In some states paternity test is required after a child is born to ensure that the child grows up with the knowledge of the identity of both parents. In issues concerning, visitation rights, custody or residence of a child, and child support, the court may also order for a parentage test to establish the legitimacy of the child.
Parentage test is a significant asset in parenting proceedings. It may or may not lead to a happy outcome, but the report is used by the court to form a basis of a court order. Listed below are the possibilities that one may expect in a parentage test.
If the alleged father’s DNA does not match the child’s DNA, the court can declare that he is not the biological father of the child with a 100% certainty. However, if the DNA of the alleged father matches the child’s DNA, the court can declare that he may be the possible father. The Family Law Court requires that report should be at least 99.5% to determine a relative chance of parentage.
The same rules also apply to the mother for the report to be legally admissible.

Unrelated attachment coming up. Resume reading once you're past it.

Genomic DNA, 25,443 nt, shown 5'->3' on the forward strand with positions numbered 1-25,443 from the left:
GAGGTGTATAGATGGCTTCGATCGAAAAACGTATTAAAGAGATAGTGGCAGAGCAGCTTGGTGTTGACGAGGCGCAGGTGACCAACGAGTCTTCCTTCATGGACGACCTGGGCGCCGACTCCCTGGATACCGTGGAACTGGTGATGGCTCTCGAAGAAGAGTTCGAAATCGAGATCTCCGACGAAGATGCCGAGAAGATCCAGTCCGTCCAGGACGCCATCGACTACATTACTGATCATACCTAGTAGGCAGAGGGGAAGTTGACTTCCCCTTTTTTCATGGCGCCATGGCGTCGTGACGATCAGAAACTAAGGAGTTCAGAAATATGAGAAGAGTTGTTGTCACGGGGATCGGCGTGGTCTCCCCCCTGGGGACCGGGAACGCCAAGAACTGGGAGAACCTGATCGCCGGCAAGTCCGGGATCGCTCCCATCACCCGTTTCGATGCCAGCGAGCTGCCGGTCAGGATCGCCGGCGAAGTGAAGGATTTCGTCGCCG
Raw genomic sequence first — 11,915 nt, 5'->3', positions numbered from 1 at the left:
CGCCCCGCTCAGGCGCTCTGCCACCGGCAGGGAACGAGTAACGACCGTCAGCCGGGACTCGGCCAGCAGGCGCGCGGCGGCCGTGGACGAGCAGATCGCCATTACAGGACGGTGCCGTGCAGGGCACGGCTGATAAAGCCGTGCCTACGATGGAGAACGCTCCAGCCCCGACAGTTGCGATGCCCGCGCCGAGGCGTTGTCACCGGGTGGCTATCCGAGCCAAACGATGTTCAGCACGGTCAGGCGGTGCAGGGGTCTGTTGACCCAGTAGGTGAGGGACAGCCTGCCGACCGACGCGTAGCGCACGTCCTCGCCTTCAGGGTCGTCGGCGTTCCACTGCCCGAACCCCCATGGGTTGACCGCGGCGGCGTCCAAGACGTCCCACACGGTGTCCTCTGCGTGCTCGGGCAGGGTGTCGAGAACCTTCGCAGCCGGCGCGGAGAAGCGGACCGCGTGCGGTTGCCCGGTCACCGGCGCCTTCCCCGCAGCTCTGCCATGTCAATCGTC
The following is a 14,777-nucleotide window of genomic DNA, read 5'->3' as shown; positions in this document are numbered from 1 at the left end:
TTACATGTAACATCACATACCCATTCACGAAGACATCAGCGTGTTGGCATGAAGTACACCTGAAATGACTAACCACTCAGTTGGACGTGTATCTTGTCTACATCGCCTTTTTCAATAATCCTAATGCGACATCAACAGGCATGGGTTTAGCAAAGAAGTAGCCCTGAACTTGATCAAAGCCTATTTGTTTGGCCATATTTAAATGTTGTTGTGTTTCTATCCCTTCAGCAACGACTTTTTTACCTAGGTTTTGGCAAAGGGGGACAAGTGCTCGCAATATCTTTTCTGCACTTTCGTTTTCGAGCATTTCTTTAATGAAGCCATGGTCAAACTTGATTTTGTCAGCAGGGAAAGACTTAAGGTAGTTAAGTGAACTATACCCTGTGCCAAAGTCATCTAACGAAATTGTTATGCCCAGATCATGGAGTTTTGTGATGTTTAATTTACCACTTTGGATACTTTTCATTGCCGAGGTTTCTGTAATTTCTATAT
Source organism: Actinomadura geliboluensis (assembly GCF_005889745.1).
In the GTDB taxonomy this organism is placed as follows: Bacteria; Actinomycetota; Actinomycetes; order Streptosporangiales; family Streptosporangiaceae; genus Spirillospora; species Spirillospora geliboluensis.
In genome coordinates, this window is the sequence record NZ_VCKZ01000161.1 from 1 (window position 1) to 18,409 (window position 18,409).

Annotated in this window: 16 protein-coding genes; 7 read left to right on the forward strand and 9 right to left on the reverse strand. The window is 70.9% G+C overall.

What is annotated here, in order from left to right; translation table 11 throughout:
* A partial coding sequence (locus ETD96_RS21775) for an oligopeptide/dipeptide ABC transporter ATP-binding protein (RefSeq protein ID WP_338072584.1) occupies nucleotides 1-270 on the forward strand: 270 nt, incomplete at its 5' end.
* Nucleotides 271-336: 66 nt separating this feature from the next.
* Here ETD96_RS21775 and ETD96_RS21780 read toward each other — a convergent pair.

The mother, father, and the child should all submit a sample such as blood, mouth swab, or hair for the parentage testing. In case the mother declines to submit a sample, the court will base its result in the comparison of results of the father and son’s DNA. When only the biological relationship of the father to the child is in question, the mother may not need to submit a sample at all.
The court cannot force a child to submit to a parentage test, especially if the latter is below the legal age of 18 years old. If the child is a minority, the Family Law requires the court to seek consent from the parents or legal guardian before the child can undergo a DNA test.
The laboratory may require the parties to have a photograph was taken, which will be used to verify the identity of the persons giving the specific samples. The court may also order for the same, in case confusions arise as to the identity of the donors.
The results of parentage testing are very important especially in cases involving child support and successions. In case the father denies his paternity and refuses to pay his obligation towards the alleged child, the court will use the result of the parentage test as a basis to render a decision or issue an order.
The process of parentage testing can be complex and difficult. Before any court actions and procedures, it is always recommended for parents to seek legal advice from lawyers who specialize in family law.